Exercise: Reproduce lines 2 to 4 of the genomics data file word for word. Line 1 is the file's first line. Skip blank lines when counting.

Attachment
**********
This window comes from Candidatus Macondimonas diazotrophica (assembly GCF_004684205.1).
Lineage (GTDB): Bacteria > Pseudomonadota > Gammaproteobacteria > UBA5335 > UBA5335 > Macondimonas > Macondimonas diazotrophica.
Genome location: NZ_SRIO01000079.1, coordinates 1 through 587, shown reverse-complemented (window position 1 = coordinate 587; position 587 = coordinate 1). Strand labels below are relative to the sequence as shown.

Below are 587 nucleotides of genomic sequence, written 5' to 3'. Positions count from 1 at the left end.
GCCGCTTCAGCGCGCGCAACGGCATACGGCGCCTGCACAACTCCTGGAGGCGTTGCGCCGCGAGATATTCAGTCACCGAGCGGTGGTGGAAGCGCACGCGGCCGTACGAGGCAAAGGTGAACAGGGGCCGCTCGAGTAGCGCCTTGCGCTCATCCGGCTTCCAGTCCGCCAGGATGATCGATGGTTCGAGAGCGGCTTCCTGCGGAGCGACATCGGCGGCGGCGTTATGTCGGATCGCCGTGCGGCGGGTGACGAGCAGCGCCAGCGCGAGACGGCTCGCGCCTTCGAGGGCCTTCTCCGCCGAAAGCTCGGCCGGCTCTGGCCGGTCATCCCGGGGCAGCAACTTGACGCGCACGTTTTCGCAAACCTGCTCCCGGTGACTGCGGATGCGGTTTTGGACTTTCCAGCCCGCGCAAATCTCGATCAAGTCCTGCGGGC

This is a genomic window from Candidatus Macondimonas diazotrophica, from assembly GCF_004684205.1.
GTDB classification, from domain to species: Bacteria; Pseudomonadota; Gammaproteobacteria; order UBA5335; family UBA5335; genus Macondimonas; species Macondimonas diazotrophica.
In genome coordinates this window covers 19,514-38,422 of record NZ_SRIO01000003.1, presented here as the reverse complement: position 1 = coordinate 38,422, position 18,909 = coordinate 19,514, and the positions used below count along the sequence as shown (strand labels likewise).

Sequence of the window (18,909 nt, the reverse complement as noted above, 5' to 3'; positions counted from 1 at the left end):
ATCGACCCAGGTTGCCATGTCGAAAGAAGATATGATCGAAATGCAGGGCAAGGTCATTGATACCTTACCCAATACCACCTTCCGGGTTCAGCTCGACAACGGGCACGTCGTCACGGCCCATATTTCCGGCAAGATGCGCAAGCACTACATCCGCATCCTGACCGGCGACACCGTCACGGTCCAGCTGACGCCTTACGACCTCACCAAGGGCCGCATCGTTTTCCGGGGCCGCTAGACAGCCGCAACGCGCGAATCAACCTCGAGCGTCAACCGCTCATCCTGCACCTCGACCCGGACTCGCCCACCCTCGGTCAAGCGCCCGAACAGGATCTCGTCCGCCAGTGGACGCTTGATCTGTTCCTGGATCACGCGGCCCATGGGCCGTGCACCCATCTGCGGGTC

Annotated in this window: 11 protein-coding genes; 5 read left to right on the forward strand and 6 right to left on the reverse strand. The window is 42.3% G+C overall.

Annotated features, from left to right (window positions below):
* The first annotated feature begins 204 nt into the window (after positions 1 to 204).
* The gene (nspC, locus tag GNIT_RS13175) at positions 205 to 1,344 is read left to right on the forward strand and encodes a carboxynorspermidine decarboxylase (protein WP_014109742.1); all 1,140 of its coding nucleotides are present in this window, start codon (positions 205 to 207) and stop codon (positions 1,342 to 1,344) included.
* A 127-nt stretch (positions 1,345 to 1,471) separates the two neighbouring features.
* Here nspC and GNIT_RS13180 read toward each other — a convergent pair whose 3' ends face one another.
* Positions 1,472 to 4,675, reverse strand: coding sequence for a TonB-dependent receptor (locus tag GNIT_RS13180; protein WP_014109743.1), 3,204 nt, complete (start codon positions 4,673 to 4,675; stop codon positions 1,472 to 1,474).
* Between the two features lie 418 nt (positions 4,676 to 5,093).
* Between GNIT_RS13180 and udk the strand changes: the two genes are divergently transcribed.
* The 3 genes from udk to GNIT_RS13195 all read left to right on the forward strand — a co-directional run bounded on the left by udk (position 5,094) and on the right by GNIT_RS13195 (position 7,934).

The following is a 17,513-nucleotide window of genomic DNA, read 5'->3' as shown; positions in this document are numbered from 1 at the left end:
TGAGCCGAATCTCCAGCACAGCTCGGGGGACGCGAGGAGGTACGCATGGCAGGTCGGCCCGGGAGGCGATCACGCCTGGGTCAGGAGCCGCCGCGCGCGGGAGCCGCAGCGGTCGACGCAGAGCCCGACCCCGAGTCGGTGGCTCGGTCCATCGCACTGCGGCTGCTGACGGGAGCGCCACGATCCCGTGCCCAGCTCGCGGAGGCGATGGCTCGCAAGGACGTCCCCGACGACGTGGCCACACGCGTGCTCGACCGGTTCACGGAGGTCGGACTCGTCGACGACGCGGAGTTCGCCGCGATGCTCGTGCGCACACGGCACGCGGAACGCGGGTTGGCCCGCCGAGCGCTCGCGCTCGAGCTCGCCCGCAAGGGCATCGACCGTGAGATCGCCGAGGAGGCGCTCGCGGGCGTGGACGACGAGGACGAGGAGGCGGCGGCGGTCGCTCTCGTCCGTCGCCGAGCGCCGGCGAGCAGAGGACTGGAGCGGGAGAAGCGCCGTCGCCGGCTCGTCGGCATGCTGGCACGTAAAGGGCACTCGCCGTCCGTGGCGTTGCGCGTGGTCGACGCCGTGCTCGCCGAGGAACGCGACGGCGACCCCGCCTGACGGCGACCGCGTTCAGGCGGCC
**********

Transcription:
Lineage (GTDB): Bacteria > Pseudomonadota > Gammaproteobacteria > UBA5335 > UBA5335 > Macondimonas > Macondimonas diazotrophica.
Genome location: NZ_SRIO01000079.1, coordinates 1 through 587, shown reverse-complemented (window position 1 = coordinate 587; position 587 = coordinate 1). Strand labels below are relative to the sequence as shown.

Below are 587 nucleotides of genomic sequence, written 5' to 3'. Positions count from 1 at the left end.